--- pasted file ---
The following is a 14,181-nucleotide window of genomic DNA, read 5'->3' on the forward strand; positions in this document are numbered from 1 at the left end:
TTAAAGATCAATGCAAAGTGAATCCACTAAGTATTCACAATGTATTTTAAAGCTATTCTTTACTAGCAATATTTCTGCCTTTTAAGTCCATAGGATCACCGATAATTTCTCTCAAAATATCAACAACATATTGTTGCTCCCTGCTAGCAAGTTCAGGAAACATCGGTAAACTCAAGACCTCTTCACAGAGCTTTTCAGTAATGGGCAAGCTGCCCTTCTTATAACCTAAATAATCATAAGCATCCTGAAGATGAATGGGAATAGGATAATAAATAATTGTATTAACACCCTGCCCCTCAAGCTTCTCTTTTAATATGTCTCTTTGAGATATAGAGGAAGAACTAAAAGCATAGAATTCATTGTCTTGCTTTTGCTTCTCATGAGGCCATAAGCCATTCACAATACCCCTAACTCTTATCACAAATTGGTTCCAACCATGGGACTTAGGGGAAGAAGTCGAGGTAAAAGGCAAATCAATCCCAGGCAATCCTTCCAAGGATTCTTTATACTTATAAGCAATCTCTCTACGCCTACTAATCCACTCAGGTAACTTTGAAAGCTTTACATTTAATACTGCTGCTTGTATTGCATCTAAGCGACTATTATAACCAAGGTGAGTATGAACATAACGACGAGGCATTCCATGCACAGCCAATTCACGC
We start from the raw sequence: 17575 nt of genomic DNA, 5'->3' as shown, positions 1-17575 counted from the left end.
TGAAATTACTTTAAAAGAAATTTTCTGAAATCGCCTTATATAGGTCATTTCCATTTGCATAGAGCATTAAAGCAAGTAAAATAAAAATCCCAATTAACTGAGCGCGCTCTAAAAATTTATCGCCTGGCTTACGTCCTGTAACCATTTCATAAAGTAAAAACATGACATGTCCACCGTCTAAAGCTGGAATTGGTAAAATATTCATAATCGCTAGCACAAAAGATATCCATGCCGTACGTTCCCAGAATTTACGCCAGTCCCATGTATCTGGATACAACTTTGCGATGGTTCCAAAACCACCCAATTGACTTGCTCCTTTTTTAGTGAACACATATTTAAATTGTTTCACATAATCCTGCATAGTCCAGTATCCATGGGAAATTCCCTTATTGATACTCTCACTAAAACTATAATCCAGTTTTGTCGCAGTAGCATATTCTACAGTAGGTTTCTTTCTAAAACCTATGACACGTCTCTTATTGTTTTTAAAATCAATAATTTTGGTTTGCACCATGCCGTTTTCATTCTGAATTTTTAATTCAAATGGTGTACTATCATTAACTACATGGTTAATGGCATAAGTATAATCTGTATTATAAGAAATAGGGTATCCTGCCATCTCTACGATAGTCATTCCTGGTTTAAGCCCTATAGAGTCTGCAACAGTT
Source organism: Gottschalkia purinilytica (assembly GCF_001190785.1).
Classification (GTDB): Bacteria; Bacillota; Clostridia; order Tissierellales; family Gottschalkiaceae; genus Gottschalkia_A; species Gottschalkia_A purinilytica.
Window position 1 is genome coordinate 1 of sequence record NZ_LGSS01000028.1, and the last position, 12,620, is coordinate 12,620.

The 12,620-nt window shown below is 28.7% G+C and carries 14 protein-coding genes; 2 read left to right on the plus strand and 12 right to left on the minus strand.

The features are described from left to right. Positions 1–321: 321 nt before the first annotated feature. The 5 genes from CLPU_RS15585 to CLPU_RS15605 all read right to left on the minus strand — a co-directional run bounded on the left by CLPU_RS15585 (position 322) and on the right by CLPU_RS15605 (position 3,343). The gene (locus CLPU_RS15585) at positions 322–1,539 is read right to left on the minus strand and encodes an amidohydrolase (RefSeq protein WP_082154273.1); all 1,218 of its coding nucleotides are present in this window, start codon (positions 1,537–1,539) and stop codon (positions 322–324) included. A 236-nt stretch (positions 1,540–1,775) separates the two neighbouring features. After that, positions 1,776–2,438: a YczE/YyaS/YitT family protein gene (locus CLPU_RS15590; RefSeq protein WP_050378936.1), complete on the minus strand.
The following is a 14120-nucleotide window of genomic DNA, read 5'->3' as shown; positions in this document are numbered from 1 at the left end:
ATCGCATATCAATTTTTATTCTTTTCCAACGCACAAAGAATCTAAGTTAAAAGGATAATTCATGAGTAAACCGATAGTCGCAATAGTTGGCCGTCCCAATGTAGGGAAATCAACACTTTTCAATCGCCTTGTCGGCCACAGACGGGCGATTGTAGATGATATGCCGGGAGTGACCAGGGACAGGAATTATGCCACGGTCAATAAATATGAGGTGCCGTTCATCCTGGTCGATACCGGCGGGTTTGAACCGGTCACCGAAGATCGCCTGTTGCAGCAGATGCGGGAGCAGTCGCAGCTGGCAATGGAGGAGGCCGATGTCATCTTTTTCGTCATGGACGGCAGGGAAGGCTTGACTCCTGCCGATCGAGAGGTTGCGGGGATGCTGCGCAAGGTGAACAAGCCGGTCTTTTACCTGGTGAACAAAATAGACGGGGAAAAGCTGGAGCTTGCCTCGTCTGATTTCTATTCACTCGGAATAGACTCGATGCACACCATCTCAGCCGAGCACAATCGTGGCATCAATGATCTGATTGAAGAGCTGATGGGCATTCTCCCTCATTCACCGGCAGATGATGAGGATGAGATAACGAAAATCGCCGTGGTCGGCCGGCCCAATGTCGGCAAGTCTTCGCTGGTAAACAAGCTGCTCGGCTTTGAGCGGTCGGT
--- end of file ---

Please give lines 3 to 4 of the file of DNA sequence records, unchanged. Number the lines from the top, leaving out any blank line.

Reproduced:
We start from the raw sequence: 17575 nt of genomic DNA, 5'->3' as shown, positions 1-17575 counted from the left end.
TGAAATTACTTTAAAAGAAATTTTCTGAAATCGCCTTATATAGGTCATTTCCATTTGCATAGAGCATTAAAGCAAGTAAAATAAAAATCCCAATTAACTGAGCGCGCTCTAAAAATTTATCGCCTGGCTTACGTCCTGTAACCATTTCATAAAGTAAAAACATGACATGTCCACCGTCTAAAGCTGGAATTGGTAAAATATTCATAATCGCTAGCACAAAAGATATCCATGCCGTACGTTCCCAGAATTTACGCCAGTCCCATGTATCTGGATACAACTTTGCGATGGTTCCAAAACCACCCAATTGACTTGCTCCTTTTTTAGTGAACACATATTTAAATTGTTTCACATAATCCTGCATAGTCCAGTATCCATGGGAAATTCCCTTATTGATACTCTCACTAAAACTATAATCCAGTTTTGTCGCAGTAGCATATTCTACAGTAGGTTTCTTTCTAAAACCTATGACACGTCTCTTATTGTTTTTAAAATCAATAATTTTGGTTTGCACCATGCCGTTTTCATTCTGAATTTTTAATTCAAATGGTGTACTATCATTAACTACATGGTTAATGGCATAAGTATAATCTGTATTATAAGAAATAGGGTATCCTGCCATCTCTACGATAGTCATTCCTGGTTTAAGCCCTATAGAGTCTGCAACAGTT